Inter-faith couple from Shahjahanpur find safe haven in Delhi

Delhi High Court orders government and police to grant them protection

December 17, 2020 11:26 am | Updated 10:10 pm IST - New Delhi:

A view of Delhi High Court, in New Delhi. File photo

A view of Delhi High Court, in New Delhi. File photo

An inter-faith couple from Shahjahanpur in Uttar Pradesh, who were constrained to leave the State fearing harassment at the hands of vigilante groups, has found a safe haven here in the capital under the direction of the Delhi High Court.

Justice Anu Malhotra on Wednesday ordered the Delhi government and police to grant protection to the couple after they approached the court. Justice Malhotra also directed the Delhi government to provide a ‘safe house’ to the couple.

The couple in their plea stated that they had approached the Delhi government’s Department of Social Welfare (DSW) seeking help to secure their protection and to provide them accommodation in a safe house, as is their right under law.

However, they were turned away by the DSW on December 14, 2020. They stated that the department did not even suggest an alternative location for their accommodation, thus “jeopardising the right to life, liberty and privacy”.

During the hearing, the DSW stated that “adequate safe house in terms of the verdict of the Supreme Court in Shakti Vahini (Supra) would be made available to the petitioners (couple) today itself”.

As the safe house in which the couple would be lodged is within the jurisdiction of Mukherjee Nagar Police Station, the High Court was informed that the number of the concerned beat Constables and Station House Officer would also be provided to the couple.

In their plea filed through advocates Soutik Banerjee and Aakarsh Kamra, the 25-year-old Muslim man and 21-year-old Hindu woman said they fell in love after they met during coaching classes for the preparation of competitive exams.

Advocate Vrinda Grover, appearing for the couple, argued that the couple being educated adults desire to marry each other under the Special Marriage Act, 1954, out of their own free will and volition, without any intention of converting their religion.

However, the parents and relatives of the woman were opposed to their inter-faith matrimonial alliance and had been coercing and pressurising her to marry a man of their choosing, Ms. Grover said.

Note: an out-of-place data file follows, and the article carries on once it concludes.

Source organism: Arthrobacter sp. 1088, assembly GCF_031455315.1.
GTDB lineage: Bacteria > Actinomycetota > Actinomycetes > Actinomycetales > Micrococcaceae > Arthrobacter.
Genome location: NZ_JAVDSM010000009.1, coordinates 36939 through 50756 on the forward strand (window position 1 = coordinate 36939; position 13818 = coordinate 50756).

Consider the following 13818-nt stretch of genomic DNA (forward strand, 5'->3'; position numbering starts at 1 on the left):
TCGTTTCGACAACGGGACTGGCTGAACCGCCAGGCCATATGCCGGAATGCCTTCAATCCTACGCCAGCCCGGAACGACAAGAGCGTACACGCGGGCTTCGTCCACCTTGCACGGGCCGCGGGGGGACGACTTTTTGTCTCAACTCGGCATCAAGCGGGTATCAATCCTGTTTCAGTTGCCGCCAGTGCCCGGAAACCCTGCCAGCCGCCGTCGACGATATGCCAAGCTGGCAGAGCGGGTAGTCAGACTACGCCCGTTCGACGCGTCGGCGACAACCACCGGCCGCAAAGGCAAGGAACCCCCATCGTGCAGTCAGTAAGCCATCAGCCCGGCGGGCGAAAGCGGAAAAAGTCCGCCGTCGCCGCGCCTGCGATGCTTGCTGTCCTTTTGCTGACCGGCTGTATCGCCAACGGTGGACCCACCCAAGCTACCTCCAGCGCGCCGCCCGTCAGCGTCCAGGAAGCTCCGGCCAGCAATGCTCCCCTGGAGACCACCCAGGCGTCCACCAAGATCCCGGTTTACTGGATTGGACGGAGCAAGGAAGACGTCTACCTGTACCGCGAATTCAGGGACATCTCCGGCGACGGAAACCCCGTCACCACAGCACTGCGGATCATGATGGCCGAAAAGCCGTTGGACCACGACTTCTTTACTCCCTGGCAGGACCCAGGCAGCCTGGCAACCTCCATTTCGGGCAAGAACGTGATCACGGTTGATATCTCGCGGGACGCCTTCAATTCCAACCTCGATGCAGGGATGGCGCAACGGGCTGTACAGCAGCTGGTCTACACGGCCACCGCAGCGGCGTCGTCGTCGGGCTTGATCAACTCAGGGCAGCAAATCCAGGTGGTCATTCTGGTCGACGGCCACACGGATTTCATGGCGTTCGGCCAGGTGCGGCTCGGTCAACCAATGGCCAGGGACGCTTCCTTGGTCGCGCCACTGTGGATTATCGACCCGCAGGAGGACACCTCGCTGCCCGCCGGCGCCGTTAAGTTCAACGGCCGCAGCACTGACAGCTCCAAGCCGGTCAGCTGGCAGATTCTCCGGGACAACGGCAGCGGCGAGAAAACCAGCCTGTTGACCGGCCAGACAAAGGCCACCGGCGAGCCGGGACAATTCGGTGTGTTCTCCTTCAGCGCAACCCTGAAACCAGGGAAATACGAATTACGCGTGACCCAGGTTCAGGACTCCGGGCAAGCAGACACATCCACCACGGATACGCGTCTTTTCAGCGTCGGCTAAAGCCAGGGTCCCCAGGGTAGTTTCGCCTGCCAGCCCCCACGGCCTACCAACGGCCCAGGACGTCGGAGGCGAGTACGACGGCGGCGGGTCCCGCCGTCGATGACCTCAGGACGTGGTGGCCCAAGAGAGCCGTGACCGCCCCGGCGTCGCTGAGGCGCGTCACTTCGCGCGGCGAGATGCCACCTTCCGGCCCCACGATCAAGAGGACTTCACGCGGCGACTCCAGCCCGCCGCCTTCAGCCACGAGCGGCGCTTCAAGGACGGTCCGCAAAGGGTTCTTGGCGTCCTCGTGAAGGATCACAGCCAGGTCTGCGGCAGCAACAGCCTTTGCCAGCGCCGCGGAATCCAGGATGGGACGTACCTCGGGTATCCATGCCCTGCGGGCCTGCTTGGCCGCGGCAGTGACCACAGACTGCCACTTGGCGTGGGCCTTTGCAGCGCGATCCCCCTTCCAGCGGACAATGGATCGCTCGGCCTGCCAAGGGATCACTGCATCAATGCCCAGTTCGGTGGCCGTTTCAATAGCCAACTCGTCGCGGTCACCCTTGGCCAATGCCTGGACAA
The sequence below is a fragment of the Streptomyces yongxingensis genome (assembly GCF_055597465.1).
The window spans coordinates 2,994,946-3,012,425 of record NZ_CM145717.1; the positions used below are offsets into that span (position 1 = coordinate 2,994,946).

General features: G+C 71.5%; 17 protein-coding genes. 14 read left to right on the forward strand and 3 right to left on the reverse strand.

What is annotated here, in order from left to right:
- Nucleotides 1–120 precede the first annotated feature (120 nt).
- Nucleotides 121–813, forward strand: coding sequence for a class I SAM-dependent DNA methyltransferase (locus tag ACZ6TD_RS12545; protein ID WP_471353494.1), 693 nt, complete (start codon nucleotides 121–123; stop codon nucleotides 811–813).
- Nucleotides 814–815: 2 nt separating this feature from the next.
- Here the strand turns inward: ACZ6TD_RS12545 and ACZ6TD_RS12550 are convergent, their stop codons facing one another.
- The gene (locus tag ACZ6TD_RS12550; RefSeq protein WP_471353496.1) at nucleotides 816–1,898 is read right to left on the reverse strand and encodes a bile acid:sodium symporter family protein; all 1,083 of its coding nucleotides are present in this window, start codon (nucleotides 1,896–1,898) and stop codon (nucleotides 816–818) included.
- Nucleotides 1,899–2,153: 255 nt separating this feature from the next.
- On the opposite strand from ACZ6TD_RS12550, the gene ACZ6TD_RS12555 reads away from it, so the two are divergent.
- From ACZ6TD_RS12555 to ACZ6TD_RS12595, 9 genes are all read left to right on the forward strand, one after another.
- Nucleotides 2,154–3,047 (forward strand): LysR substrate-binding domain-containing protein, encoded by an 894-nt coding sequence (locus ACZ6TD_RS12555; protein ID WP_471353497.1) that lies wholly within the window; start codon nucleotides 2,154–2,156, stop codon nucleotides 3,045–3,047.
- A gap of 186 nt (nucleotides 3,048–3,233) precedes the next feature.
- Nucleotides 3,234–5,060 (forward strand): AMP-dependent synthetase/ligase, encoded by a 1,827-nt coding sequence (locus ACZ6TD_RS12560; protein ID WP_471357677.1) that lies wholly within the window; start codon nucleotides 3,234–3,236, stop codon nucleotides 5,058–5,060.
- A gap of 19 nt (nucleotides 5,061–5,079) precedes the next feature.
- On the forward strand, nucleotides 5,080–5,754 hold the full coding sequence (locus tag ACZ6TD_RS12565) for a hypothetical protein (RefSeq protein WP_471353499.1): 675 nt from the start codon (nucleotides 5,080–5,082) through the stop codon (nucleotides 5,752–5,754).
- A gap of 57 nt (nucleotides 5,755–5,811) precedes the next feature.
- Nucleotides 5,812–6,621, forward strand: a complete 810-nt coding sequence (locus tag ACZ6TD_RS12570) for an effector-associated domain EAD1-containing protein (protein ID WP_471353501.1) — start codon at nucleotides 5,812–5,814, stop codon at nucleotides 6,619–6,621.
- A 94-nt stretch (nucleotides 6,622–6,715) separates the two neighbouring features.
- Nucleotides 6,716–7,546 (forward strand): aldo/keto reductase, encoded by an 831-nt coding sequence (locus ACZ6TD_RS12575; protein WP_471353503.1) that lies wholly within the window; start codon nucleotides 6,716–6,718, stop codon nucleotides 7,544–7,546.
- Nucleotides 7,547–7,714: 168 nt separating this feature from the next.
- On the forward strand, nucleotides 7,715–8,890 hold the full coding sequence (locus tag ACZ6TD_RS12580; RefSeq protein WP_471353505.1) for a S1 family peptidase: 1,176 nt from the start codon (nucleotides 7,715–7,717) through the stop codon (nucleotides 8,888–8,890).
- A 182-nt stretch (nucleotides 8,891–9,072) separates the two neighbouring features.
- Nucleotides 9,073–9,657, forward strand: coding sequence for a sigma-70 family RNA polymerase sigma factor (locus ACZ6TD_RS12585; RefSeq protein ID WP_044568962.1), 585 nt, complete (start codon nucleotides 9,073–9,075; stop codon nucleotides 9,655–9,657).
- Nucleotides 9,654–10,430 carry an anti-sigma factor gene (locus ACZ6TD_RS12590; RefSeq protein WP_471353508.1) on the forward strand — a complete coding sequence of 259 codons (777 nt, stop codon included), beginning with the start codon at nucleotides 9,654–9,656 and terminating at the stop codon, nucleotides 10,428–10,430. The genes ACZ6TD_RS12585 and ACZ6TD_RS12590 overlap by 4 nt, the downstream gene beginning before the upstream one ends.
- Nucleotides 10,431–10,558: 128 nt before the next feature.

The woman said her parents and relatives had tortured her both physically and mentally to dissuade her from marrying her partner. She said her maternal as well as paternal uncles had “threatened to bring harm to life and limb” if she did not “live and marry according to the wishes of her father”.

Under these circumstances, on December 11, the couple left their parental homes in Shahjahanpur and travelled to Delhi. Here they approached the NGO Dhanak for Humanity, seeking legal assistance, safety and refuge for themselves since they did not have any secure place of residence.

“Despite the petitioners (the couple) wishing to marry under the Special Marriage Act and not wanting to convert their respective faiths, there is a real and imminent threat that vigilante groups and people acting under their influence may target and harm the petitioners,” Ms. Grover said.

“One of the reasons as to why the Petitioners were constrained to leave Shahjahanpur, Uttar Pradesh was the threat of life, liberty and social ostracism of inter-faith unions in Uttar Pradesh,” the plea said.

They cited multiple media reports of inter-faith couples desirous of marriage facing threats, intimidation and acute harassment at the hands of vigilante groups, vested interests and even the authorities.

“Petitioners being adults and also educated are competent and capable of understanding the consequences of exercising their choice with regard to their marriage partner,” the plea added.

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